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Crock Pot Drying

Crock Pot Drying

 by Phil Kessling

One of the ways to get a figure painted in oil colors to dry faster is to use a crock pot. I always use the low setting. Different manufacturers use different resins, so I always test a small sprue before I put the figure in. I have mine plugged into a rheostat so that I can adjust the temp. I use a meat thermometer to keep track of the temperature. For resin figures, I set it so that it is around 130 degrees; for metal figures I set it around 170 degrees. I always keep it covered and wipe the lid with a paper towel every morning. The oil actually evaporates and collects on the lid.

If you’re leery of using a crock pot you could construct a “Light Box.” Walter Hames came up with a way on how to do it. ” When I switched to oils from years of Humbrol use, I made a light box for force-drying my figures. I went to the local hardware store and bought the cheapest metal tool box they had, and a lamp rewiring kit. Drilling a hole on the lower rear of the side of the box, I followed the lamp instructions for assembly. What I have now is a light bulb parallel to the bottom rear of the tool box. I spent about $15 for the parts and was done in about 90 minutes. The size of the box allows me to heat at different distances and, therefor temperatures, from the light bulb. I have baked a Historex general officer with a dress sword with no warping. “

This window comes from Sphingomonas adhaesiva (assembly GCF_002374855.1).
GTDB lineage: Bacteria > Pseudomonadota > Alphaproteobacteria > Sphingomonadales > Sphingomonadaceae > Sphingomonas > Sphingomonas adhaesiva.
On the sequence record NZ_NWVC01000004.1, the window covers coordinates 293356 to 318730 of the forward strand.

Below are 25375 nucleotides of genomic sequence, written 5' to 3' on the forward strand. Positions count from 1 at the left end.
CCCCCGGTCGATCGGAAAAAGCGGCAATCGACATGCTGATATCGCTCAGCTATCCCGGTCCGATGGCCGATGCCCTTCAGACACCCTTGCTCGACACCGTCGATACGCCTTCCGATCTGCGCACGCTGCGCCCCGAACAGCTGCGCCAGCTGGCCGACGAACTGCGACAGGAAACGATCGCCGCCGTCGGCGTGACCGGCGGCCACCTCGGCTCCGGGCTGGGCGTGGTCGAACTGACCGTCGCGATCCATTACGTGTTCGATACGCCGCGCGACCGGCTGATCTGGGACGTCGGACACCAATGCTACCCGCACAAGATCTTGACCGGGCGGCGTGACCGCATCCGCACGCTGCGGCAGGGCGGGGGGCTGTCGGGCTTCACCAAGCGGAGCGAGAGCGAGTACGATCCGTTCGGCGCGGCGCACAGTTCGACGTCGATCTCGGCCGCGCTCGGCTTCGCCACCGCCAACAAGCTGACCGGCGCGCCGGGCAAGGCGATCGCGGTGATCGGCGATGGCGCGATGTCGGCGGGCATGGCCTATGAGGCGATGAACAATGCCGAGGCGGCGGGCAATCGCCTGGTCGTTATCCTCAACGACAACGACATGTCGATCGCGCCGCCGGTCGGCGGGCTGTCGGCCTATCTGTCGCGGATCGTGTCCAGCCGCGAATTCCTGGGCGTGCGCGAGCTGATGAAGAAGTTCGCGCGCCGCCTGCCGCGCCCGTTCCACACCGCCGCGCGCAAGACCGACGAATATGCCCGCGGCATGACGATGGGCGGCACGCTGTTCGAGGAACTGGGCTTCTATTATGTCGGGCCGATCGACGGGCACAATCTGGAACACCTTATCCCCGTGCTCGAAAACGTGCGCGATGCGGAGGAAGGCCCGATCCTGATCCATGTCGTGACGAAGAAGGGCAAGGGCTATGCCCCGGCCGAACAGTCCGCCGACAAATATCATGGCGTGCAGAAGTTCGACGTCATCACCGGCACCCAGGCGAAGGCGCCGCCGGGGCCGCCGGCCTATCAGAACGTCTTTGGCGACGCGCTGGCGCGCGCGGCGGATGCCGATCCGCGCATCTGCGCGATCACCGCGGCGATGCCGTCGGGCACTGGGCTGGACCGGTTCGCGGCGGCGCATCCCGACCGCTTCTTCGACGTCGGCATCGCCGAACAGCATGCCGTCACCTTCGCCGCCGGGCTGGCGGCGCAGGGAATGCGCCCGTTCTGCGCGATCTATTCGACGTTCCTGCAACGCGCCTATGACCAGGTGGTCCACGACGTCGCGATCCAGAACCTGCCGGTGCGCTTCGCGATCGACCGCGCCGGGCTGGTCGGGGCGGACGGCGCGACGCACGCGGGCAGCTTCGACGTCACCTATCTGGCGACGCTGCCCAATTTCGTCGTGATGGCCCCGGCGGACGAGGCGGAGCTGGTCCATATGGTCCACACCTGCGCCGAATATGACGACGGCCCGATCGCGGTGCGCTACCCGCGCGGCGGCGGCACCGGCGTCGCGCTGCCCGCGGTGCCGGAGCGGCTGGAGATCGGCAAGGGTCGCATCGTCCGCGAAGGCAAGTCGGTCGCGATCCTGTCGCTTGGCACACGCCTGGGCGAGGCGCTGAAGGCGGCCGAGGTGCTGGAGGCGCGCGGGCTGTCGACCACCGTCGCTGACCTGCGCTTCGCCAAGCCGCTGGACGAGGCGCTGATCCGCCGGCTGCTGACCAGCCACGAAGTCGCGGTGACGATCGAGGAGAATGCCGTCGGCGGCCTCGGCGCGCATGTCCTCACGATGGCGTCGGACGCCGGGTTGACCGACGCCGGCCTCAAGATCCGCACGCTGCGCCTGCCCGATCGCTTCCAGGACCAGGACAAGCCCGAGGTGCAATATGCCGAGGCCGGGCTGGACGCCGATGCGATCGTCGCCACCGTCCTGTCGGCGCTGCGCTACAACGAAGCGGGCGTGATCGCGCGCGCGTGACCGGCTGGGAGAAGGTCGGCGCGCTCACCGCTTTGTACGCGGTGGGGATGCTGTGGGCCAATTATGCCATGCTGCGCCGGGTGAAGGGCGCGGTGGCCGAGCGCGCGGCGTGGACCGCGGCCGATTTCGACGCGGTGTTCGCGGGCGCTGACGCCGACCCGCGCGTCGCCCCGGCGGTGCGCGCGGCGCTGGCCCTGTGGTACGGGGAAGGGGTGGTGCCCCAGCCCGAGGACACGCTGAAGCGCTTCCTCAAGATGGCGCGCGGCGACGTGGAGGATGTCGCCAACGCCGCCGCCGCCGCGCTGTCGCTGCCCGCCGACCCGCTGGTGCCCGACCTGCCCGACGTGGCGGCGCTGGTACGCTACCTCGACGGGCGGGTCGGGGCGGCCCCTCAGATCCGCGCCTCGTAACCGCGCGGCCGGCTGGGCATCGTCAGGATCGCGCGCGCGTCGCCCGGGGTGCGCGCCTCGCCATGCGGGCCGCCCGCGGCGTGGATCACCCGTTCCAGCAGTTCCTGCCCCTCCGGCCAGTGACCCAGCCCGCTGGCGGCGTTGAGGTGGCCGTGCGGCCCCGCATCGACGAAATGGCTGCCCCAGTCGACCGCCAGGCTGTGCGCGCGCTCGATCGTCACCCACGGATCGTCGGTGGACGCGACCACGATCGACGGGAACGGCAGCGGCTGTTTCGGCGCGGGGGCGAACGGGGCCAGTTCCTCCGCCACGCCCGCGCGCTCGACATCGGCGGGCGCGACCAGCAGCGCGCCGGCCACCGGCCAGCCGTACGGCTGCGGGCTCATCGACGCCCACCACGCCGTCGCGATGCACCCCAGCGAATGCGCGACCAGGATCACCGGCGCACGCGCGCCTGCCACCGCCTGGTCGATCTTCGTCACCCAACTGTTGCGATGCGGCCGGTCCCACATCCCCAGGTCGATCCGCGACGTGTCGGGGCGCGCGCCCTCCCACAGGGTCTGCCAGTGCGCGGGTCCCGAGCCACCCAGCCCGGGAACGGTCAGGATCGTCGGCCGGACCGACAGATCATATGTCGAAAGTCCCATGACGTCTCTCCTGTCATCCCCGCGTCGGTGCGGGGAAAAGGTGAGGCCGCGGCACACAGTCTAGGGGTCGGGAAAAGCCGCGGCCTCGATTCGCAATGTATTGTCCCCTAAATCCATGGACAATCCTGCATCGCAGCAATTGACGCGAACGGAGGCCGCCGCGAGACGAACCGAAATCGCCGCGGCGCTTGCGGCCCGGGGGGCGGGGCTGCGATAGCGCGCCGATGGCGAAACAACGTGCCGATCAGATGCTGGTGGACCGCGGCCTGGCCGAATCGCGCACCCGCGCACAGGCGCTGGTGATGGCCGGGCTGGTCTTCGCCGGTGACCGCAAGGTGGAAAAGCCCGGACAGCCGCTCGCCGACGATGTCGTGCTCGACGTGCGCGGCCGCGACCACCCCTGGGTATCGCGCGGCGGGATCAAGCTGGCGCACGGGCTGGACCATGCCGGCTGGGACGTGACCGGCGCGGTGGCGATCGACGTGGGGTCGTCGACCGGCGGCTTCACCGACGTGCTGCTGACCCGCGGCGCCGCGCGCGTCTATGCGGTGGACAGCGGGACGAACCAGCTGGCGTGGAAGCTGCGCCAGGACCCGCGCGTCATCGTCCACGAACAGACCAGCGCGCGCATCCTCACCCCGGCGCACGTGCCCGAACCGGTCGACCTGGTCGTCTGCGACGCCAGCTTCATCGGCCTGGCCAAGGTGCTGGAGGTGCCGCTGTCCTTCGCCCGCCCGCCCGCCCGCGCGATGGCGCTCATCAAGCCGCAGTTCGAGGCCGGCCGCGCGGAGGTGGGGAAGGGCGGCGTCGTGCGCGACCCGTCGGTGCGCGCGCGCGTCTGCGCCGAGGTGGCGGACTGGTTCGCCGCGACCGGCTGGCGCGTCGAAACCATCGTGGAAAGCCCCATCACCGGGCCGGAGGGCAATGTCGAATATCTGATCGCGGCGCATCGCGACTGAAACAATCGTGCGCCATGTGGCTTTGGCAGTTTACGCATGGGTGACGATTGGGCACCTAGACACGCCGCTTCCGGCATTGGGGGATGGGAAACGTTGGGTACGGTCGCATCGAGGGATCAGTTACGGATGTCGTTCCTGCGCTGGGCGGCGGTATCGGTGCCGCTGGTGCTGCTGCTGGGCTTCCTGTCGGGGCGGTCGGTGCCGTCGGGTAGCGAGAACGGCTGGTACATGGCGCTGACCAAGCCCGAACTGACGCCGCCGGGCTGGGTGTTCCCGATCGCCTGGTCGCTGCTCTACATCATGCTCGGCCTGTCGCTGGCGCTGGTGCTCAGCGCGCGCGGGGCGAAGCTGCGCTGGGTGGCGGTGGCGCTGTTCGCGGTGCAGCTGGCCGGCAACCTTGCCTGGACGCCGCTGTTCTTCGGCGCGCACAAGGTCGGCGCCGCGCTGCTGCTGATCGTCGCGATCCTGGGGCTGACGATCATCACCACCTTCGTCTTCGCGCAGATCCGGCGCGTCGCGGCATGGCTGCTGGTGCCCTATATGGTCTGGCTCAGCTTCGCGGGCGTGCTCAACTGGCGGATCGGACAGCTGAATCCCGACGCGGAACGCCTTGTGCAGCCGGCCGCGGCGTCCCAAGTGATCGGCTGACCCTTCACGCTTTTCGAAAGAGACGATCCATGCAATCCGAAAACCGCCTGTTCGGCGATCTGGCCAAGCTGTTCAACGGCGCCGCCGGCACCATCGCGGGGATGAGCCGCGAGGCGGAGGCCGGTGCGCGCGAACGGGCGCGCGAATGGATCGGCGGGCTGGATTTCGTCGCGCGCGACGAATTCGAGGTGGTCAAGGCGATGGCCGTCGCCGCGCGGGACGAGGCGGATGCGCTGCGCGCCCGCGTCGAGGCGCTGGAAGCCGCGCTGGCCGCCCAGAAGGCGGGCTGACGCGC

Phil Kessling is a critically acclaimed miniature painter, author of Osprey Publications Battle Honours, and a contributing editor to Historical Miniatures magazine.